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Six highlights from the final presidential debate


The 2016 presidential debates have come to an end with the third and final debate between Democrat Hillary Clinton and Republican Donald Trump held Oct. 19 in Las Vegas.

Although this debate returned to the traditional format, not a “town hall,” it was anything but ordinary. Here are some of the more memorable highlights:

  • “Rip the baby out of the womb…”

Moderator Chris Wallace of Fox asked the candidates about their stances on abortion. This was one of the many important topics of the night because whoever becomes the next commander-in-chief could appoint as many as three Supreme Court justices.

Trump responded with a harsh depiction of late-term abortion and said he would choose pro-life justices.

He said his opponent’s stance would allow abortion throughout a woman’s pregnancy.

“You can take the baby and rip the baby out of the womb on the ninth month on the final day,” he said.

Clinton was quick to defend herself.

“That is not what happens in these cases, and using that kind of scare rhetoric is just terribly unfortunate.”

She recalled her encounters with women who have had late-term abortions, saying she does not believe the government should be making these decisions.

  • “Bad hombres…”

Perhaps one of the most “quotable” moments of the night came when the candidates were asked about their plans for immigration.

Trump was the first to answer, emphasizing his concern about the border and once again proposing the building of a wall between the United States and Mexico. Later, he accused Clinton of being “for the wall” back in 2006.

According to NPR’s fact checking, Clinton did voted for the Secure Fence Act, when she was a senator in 2006, which would erect 700 miles of fencing along the 2,000-mile Southern border. The goal was to decrease illegal immigration and illegal drugs.

Trump also expressed his concerns about drug trade across the border.

“We have some bad hombres here that were going to get them out,” he said.

  • “I don’t know Putin…”

Clinton was asked about a speech she gave at a Brazilian bank during which she said her dream is “open trade and open borders.” This information came from email exchanges among the Clinton campaign that were recently released by WikiLeaks, which put the spotlight on hacking and Trump’s relationship with Russian leader Vladimir Putin.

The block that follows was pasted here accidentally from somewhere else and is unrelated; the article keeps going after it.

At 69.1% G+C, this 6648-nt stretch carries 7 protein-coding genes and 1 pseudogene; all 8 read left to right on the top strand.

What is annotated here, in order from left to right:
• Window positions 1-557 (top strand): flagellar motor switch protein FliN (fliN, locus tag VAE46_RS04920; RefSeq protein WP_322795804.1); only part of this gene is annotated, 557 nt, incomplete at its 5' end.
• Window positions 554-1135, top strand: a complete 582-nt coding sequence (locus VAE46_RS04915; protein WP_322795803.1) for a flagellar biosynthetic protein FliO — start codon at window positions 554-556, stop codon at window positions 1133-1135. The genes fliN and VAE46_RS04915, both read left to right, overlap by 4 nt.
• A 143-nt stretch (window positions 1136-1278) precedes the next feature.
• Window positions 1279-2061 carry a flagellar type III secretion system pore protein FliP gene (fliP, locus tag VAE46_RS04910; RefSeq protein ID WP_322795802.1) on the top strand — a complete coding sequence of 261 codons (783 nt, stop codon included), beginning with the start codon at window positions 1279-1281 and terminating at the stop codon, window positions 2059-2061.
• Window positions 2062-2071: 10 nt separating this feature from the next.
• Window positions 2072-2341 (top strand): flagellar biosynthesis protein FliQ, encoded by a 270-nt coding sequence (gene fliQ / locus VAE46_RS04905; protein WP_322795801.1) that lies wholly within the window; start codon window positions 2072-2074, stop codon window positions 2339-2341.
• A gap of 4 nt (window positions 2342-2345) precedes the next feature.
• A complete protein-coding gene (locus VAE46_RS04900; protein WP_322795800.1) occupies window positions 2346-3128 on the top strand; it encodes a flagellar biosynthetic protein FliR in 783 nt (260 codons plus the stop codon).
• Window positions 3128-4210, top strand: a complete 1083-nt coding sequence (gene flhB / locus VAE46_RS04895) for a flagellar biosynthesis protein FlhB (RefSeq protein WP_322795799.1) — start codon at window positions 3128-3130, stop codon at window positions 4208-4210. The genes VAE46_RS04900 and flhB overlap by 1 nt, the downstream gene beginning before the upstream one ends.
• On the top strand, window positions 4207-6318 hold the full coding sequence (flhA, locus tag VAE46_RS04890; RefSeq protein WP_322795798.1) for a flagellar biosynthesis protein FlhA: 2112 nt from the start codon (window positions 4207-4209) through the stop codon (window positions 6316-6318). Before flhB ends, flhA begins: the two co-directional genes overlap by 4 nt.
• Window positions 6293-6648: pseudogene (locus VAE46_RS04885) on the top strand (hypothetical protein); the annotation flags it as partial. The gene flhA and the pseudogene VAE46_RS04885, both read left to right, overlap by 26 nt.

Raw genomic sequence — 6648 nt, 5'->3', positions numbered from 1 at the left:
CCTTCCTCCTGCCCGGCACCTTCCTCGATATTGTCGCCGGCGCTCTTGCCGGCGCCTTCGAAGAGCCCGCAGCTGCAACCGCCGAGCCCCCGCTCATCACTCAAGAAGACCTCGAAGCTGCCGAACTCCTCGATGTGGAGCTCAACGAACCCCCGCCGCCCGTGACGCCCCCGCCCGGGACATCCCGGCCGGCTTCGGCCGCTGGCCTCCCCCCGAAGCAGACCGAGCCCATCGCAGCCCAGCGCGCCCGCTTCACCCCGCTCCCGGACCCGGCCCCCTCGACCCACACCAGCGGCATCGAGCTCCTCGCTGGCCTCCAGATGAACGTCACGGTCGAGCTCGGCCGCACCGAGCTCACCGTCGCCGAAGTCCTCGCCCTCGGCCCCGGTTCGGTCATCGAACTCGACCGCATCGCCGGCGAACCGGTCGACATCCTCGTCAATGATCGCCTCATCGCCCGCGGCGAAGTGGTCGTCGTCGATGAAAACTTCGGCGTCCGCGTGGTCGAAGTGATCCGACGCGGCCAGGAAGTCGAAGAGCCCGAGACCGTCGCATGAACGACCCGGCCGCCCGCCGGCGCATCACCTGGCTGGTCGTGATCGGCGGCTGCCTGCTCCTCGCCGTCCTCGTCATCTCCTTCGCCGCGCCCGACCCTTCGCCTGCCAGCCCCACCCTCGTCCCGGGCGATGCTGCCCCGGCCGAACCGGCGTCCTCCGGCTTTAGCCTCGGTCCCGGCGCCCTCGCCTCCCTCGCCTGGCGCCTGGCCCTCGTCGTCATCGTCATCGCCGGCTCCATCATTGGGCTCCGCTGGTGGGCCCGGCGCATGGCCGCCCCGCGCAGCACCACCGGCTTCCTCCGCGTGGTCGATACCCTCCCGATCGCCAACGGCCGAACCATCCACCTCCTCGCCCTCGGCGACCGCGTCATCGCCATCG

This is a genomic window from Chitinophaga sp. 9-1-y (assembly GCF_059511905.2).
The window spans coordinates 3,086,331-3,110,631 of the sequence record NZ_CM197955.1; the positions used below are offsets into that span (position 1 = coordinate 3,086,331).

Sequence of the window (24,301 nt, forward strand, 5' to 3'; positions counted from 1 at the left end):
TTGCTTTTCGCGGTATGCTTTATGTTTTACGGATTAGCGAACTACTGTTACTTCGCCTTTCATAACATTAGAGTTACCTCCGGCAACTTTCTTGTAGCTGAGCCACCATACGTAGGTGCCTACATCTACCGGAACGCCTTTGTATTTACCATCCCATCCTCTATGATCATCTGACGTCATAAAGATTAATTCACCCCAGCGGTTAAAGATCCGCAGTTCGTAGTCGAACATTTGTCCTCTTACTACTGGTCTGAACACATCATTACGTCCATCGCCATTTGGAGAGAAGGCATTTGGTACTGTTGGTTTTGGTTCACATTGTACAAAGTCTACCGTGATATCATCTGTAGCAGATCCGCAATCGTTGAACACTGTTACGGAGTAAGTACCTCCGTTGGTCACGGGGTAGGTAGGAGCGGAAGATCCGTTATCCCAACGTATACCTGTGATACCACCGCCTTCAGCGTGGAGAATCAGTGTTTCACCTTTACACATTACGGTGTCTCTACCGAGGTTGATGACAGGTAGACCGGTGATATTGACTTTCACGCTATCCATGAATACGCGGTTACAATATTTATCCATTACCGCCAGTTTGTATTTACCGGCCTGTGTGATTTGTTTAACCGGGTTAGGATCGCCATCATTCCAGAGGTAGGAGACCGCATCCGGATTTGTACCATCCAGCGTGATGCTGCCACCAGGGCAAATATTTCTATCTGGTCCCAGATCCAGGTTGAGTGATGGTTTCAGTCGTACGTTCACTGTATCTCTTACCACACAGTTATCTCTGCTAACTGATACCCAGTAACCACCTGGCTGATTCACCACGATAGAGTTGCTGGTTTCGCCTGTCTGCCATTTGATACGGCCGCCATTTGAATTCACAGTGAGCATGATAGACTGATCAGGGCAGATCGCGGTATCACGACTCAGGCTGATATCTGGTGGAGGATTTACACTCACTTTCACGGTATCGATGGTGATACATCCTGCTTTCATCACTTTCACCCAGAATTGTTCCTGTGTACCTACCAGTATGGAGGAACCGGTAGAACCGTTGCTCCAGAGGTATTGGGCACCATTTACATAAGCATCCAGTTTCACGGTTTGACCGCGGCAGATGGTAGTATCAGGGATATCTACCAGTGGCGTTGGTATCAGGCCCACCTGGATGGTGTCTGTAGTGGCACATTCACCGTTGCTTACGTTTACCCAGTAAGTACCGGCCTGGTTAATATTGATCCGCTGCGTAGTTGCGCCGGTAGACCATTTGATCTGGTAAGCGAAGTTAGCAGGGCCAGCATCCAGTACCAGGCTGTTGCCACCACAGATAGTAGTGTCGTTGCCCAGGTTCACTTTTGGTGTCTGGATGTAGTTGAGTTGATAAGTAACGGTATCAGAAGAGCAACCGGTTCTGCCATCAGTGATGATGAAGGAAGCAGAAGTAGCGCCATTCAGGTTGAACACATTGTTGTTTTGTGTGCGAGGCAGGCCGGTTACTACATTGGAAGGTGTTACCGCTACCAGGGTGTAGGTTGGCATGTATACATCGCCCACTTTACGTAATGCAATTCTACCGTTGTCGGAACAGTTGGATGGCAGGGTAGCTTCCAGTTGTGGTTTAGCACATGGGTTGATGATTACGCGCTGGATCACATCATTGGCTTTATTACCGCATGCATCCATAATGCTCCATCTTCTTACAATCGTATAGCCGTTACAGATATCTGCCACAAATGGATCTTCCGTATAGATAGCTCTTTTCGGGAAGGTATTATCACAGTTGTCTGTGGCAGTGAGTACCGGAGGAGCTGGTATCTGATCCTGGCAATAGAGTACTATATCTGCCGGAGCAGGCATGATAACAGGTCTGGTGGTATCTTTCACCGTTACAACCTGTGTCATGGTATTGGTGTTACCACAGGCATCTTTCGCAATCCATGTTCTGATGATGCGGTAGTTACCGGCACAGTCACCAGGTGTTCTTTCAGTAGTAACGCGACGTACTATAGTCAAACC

“They have hacked American websites, American accounts of private people, of institutions,” Clinton said about Russia. “Then they have given that information to WikiLeaks for the purpose of putting it on the internet.”

She accused Trump of encouraging Russian espionage against the United States and asked him to “condemn that the Russians are doing this and make it clear that he will not have the help of Putin in this election.”

“I don’t know Putin,” Trump responded. “He said nice things about me. If we got along well that would be good, if Russia and the United States got along well and went after ISIS, that would be good.”

  • “I didn’t do anything…”

As expected, the sexual assault allegations against Trump were brought up during the night’s “fitness for presidency” topic.

Trump denied the allegations, made by multiple women, calling them lies and accusing the Clinton campaign of orchestrating the attacks, as well as causing violence at Trump’s rallies.

  • “I will keep you in suspense, OK?”

After his recent and repeated claims of a “rigged” system, Trump was asked about whether he would support the outcomes of the election no matter the winner.

“I’m not looking at anything now. I will look at it at the time,” he said. “What I’ve seen, what I’ve seen is so bad.”

Clinton responded by saying Trump’s refusal to accept the outcome of the election and his accusations of a rigged system are “horrifying.”

“Every time Donald thinks things are not going in his direction,” Clinton said. “He claims whatever it is rigged against him.”

She cited several instances when Trump failed and blamed it on a rigged system.

“He lost the Iowa caucus, he lost the Wisconsin primary. He said the Republican primary was rigged against him,” she said. “There was even a time when he didn’t get an Emmy for his TV program three years in a row and he started tweeting that the Emmys were rigged.”

“Should have gotten it,” Trump interrupted.


  • “Probably to both of your delight…”

As the 90-minute debate drew to a close, moderator Wallace said, “This is the final time, probably to both of your delight, that you’re going to be on the stage together in this campaign.” Wallace then asked both candidates to tell voters why they should be the next president of the United States.

Clinton went first, saying she would give but what she hopes the American people will give to build up the county.

“We need your talents, your skills, your commitment, your energy, your ambition,” she said.

Trump reiterated his concern for the American people.

“We are going to make America strong again, and we are going to make America great again,” he said, “And it has to start now.”

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